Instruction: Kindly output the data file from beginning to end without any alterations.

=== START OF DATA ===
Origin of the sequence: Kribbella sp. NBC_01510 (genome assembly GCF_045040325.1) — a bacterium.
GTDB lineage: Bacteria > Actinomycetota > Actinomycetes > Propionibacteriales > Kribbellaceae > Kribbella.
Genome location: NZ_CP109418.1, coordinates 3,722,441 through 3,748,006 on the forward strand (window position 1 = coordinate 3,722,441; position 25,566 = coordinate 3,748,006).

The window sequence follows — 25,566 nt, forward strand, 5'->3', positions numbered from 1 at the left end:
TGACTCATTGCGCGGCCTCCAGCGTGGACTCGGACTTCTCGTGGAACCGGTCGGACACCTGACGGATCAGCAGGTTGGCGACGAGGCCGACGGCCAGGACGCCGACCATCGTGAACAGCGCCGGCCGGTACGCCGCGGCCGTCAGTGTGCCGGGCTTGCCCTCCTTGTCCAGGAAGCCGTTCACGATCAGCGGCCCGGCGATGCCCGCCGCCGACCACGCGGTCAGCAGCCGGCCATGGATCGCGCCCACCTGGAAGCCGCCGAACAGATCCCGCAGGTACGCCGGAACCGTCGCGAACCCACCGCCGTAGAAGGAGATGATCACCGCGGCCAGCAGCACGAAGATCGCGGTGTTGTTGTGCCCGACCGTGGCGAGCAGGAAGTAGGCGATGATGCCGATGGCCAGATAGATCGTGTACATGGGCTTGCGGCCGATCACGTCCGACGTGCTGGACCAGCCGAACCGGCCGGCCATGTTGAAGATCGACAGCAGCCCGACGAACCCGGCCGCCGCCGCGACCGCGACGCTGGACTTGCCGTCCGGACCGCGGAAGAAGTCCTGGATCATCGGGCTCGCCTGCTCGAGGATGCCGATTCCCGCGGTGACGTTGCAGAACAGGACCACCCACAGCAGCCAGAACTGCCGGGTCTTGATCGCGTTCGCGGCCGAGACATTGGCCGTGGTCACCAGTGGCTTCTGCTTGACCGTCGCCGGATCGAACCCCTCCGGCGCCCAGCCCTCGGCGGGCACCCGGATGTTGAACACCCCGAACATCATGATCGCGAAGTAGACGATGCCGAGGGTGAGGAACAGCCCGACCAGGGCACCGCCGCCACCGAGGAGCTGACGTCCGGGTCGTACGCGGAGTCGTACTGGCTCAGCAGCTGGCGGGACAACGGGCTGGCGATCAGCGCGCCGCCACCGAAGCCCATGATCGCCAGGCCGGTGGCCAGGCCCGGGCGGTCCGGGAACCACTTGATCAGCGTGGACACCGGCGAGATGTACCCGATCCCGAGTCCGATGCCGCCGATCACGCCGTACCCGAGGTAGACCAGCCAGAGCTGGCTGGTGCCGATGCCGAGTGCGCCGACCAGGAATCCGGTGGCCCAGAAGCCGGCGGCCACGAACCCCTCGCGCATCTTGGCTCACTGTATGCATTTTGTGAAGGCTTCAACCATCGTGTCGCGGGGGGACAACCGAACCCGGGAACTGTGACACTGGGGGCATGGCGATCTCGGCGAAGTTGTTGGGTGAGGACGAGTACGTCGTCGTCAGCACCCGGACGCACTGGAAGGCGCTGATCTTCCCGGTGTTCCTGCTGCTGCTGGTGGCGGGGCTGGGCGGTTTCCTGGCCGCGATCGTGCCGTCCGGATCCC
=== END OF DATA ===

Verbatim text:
Origin of the sequence: Kribbella sp. NBC_01510 (genome assembly GCF_045040325.1) — a bacterium.
GTDB lineage: Bacteria > Actinomycetota > Actinomycetes > Propionibacteriales > Kribbellaceae > Kribbella.
Genome location: NZ_CP109418.1, coordinates 3,722,441 through 3,748,006 on the forward strand (window position 1 = coordinate 3,722,441; position 25,566 = coordinate 3,748,006).

The window sequence follows — 25,566 nt, forward strand, 5'->3', positions numbered from 1 at the left end:
TGACTCATTGCGCGGCCTCCAGCGTGGACTCGGACTTCTCGTGGAACCGGTCGGACACCTGACGGATCAGCAGGTTGGCGACGAGGCCGACGGCCAGGACGCCGACCATCGTGAACAGCGCCGGCCGGTACGCCGCGGCCGTCAGTGTGCCGGGCTTGCCCTCCTTGTCCAGGAAGCCGTTCACGATCAGCGGCCCGGCGATGCCCGCCGCCGACCACGCGGTCAGCAGCCGGCCATGGATCGCGCCCACCTGGAAGCCGCCGAACAGATCCCGCAGGTACGCCGGAACCGTCGCGAACCCACCGCCGTAGAAGGAGATGATCACCGCGGCCAGCAGCACGAAGATCGCGGTGTTGTTGTGCCCGACCGTGGCGAGCAGGAAGTAGGCGATGATGCCGATGGCCAGATAGATCGTGTACATGGGCTTGCGGCCGATCACGTCCGACGTGCTGGACCAGCCGAACCGGCCGGCCATGTTGAAGATCGACAGCAGCCCGACGAACCCGGCCGCCGCCGCGACCGCGACGCTGGACTTGCCGTCCGGACCGCGGAAGAAGTCCTGGATCATCGGGCTCGCCTGCTCGAGGATGCCGATTCCCGCGGTGACGTTGCAGAACAGGACCACCCACAGCAGCCAGAACTGCCGGGTCTTGATCGCGTTCGCGGCCGAGACATTGGCCGTGGTCACCAGTGGCTTCTGCTTGACCGTCGCCGGATCGAACCCCTCCGGCGCCCAGCCCTCGGCGGGCACCCGGATGTTGAACACCCCGAACATCATGATCGCGAAGTAGACGATGCCGAGGGTGAGGAACAGCCCGACCAGGGCACCGCCGCCACCGAGGAGCTGACGTCCGGGTCGTACGCGGAGTCGTACTGGCTCAGCAGCTGGCGGGACAACGGGCTGGCGATCAGCGCGCCGCCACCGAAGCCCATGATCGCCAGGCCGGTGGCCAGGCCCGGGCGGTCCGGGAACCACTTGATCAGCGTGGACACCGGCGAGATGTACCCGATCCCGAGTCCGATGCCGCCGATCACGCCGTACCCGAGGTAGACCAGCCAGAGCTGGCTGGTGCCGATGCCGAGTGCGCCGACCAGGAATCCGGTGGCCCAGAAGCCGGCGGCCACGAACCCCTCGCGCATCTTGGCTCACTGTATGCATTTTGTGAAGGCTTCAACCATCGTGTCGCGGGGGGACAACCGAACCCGGGAACTGTGACACTGGGGGCATGGCGATCTCGGCGAAGTTGTTGGGTGAGGACGAGTACGTCGTCGTCAGCACCCGGACGCACTGGAAGGCGCTGATCTTCCCGGTGTTCCTGCTGCTGCTGGTGGCGGGGCTGGGCGGTTTCCTGGCCGCGATCGTGCCGTCCGGATCCC